2020 Democratic Presidential Candidates Answer CFR’s Foreign Policy Questions

July 30, 2019

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July 30, 2019—The Council on Foreign Relations (CFR) invited the Democratic candidates to articulate their positions on twelve critical foreign policy issues before the second set of presidential debates. The questionnaire was sent to all candidates on July 8. To date, CFR has received responses from nine candidates: Senator Cory Booker, Mayor Pete Buttigieg, former Representative John Delaney, Senator Kirsten Gillibrand, Representative Seth Moulton, Representative Tim Ryan, Senator Bernie Sanders, former Representative Joe Sestak, and Marianne Williamson.

Candidates’ answers are posted exactly as they were received. CFR will update the website as additional candidates respond.

CFR asked each candidate the following questions:

·         How, if at all, should China’s treatment of the Uighurs and the situation in Hong Kong affect broader U.S. policy toward China?

·         Would you rejoin the 2015 Joint Comprehensive Plan of Action (JCPOA)? What changes to the existing agreement, if any, would you require before agreeing to rejoin the accord?

·         Would you sign an agreement with North Korea that entailed partial sanctions relief in exchange for some dismantling of its nuclear weapons program but not full denuclearization?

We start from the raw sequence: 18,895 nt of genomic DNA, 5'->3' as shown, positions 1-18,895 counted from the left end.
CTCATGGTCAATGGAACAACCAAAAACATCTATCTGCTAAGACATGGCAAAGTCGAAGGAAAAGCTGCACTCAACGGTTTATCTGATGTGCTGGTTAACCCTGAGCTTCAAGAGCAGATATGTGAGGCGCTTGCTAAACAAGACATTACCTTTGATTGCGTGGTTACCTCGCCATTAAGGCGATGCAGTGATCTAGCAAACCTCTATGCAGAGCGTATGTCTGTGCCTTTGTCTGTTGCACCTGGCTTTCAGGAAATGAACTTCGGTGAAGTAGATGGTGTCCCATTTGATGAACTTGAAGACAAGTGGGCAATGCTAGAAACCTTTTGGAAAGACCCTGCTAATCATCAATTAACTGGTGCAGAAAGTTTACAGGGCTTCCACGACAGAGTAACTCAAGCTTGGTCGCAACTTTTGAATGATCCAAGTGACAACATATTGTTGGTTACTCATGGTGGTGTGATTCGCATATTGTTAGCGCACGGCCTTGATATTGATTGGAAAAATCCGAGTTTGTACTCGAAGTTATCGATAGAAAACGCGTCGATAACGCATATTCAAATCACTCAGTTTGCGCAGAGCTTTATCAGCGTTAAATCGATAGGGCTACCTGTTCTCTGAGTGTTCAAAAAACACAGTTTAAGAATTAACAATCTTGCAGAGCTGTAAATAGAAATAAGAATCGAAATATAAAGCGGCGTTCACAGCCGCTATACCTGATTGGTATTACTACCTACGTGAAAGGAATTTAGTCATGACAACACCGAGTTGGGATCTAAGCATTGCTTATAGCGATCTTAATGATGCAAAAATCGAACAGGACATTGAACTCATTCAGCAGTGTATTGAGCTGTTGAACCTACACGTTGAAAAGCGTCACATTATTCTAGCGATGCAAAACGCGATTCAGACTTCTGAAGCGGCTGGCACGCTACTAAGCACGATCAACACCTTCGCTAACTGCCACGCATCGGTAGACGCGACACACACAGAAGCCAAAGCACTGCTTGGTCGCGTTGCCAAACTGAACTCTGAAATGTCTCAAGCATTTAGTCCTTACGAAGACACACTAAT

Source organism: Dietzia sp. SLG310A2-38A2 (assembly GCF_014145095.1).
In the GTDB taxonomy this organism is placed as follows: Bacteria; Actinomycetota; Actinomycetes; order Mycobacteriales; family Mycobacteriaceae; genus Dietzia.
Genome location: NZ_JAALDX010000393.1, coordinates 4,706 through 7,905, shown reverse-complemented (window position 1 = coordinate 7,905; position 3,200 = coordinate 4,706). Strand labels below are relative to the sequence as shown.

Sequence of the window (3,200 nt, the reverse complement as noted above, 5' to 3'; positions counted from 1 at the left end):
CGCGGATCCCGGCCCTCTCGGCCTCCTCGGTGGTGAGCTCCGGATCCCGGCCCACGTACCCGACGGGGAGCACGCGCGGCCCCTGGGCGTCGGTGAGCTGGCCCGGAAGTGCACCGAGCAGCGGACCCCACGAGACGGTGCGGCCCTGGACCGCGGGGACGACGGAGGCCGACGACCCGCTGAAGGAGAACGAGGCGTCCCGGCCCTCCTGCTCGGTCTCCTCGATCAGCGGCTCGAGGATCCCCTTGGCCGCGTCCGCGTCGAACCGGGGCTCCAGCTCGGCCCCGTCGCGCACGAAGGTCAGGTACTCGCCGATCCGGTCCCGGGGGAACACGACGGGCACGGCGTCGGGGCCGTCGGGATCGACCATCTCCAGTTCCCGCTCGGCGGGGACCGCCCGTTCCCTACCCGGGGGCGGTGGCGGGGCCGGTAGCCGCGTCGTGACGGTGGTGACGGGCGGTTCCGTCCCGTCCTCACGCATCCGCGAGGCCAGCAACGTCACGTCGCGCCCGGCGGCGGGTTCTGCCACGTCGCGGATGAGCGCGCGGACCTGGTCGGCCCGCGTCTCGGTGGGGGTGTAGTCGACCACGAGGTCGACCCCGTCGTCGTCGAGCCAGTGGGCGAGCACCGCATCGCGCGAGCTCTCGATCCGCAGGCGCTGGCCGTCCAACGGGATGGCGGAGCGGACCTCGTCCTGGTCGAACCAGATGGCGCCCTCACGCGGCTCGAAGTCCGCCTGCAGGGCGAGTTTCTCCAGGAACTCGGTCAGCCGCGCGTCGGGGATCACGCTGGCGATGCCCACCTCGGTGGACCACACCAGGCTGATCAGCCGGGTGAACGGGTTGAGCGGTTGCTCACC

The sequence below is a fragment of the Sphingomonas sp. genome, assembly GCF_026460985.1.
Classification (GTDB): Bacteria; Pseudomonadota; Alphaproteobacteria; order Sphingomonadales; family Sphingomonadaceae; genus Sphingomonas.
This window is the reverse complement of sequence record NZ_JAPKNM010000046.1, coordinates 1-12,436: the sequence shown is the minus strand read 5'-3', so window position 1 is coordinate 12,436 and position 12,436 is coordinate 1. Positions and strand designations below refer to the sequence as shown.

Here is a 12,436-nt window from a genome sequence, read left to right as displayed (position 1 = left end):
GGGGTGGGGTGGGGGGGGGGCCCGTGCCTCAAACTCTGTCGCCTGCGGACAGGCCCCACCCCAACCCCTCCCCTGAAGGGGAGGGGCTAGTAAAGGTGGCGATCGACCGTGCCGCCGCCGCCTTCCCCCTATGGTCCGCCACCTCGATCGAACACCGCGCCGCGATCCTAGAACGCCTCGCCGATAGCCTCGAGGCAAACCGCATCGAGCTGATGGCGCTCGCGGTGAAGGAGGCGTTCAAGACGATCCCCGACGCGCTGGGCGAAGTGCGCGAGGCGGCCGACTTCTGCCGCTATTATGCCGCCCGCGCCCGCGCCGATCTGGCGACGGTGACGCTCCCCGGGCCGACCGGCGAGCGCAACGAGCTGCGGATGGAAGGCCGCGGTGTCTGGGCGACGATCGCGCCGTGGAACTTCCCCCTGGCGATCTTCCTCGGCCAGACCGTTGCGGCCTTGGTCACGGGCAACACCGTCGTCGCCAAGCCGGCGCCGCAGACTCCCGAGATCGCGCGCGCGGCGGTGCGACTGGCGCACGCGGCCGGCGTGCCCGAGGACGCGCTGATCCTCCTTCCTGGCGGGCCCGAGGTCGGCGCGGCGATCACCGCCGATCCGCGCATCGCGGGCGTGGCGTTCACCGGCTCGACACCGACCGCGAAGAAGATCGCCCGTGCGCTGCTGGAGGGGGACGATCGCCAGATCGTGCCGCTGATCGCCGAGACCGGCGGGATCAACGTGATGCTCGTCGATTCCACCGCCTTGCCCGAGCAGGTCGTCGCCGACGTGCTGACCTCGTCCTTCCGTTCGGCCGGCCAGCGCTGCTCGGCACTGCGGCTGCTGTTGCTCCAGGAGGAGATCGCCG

·         What, if any, steps would you take to counter Russian aggression against Ukraine?

·         Would you commit to the full withdrawal of U.S. troops from Afghanistan by the end of your first term, or would you require certain conditions be met before doing so?

·         Given the assassination of Jamal Khashoggi and Saudi Arabia’s involvement in the civil war in Yemen, what changes, if any, would you make to U.S. policy toward Saudi Arabia?

·         Do you support a two-state solution to the Israeli-Palestinian conflict and, if so, how would you go about trying to achieve it?

·         What, if any, additional steps should the United States take to remove Nicolás Maduro from power in Venezuela?

·         By 2050, Africa will account for 25 percent of the world’s population according to projections by the United Nations. What are the implications of this demographic change for the United States, and how should we adjust our policies to anticipate them?

·         Under what circumstances, if any, would you support the United States joining the Comprehensive and Progressive Agreement for Trans-Pacific Partnership (CPTPP), formerly the Trans-Pacific Partnership?

·         How would you discourage the proliferation of coal-fired power plants in developing countries?

·         What has been the greatest foreign policy accomplishment of the United States since World War II? What has been the biggest mistake?

We invite you to browse the candidates’ answers.

For more information, please contact the Global Communications and Media Relations team at 212.434.9888 or communications@cfr.org.

 

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